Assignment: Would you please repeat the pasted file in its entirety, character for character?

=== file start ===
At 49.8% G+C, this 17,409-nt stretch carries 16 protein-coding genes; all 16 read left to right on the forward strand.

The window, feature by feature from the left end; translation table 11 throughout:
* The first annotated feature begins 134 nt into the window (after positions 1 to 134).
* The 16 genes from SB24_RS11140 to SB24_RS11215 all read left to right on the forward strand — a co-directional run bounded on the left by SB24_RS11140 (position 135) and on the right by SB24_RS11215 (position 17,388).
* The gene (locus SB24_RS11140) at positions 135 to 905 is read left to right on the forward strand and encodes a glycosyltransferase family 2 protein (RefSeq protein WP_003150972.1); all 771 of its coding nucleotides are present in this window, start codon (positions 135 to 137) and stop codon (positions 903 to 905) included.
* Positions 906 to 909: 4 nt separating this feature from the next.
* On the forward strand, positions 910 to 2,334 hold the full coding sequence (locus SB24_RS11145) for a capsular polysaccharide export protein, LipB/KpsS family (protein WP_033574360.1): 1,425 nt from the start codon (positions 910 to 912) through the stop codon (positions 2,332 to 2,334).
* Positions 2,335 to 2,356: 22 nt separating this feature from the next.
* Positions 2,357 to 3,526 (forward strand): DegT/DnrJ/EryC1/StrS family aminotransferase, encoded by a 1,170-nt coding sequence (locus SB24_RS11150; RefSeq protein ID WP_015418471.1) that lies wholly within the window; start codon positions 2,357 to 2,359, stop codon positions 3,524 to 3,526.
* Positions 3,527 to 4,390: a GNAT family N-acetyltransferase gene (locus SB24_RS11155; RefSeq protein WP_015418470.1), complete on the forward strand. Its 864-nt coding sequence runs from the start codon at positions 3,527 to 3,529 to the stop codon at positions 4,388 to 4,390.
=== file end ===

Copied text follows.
At 49.8% G+C, this 17,409-nt stretch carries 16 protein-coding genes; all 16 read left to right on the forward strand.

The window, feature by feature from the left end; translation table 11 throughout:
* The first annotated feature begins 134 nt into the window (after positions 1 to 134).
* The 16 genes from SB24_RS11140 to SB24_RS11215 all read left to right on the forward strand — a co-directional run bounded on the left by SB24_RS11140 (position 135) and on the right by SB24_RS11215 (position 17,388).
* The gene (locus SB24_RS11140) at positions 135 to 905 is read left to right on the forward strand and encodes a glycosyltransferase family 2 protein (RefSeq protein WP_003150972.1); all 771 of its coding nucleotides are present in this window, start codon (positions 135 to 137) and stop codon (positions 903 to 905) included.
* Positions 906 to 909: 4 nt separating this feature from the next.
* On the forward strand, positions 910 to 2,334 hold the full coding sequence (locus SB24_RS11145) for a capsular polysaccharide export protein, LipB/KpsS family (protein WP_033574360.1): 1,425 nt from the start codon (positions 910 to 912) through the stop codon (positions 2,332 to 2,334).
* Positions 2,335 to 2,356: 22 nt separating this feature from the next.
* Positions 2,357 to 3,526 (forward strand): DegT/DnrJ/EryC1/StrS family aminotransferase, encoded by a 1,170-nt coding sequence (locus SB24_RS11150; RefSeq protein ID WP_015418471.1) that lies wholly within the window; start codon positions 2,357 to 2,359, stop codon positions 3,524 to 3,526.
* Positions 3,527 to 4,390: a GNAT family N-acetyltransferase gene (locus SB24_RS11155; RefSeq protein WP_015418470.1), complete on the forward strand. Its 864-nt coding sequence runs from the start codon at positions 3,527 to 3,529 to the stop codon at positions 4,388 to 4,390.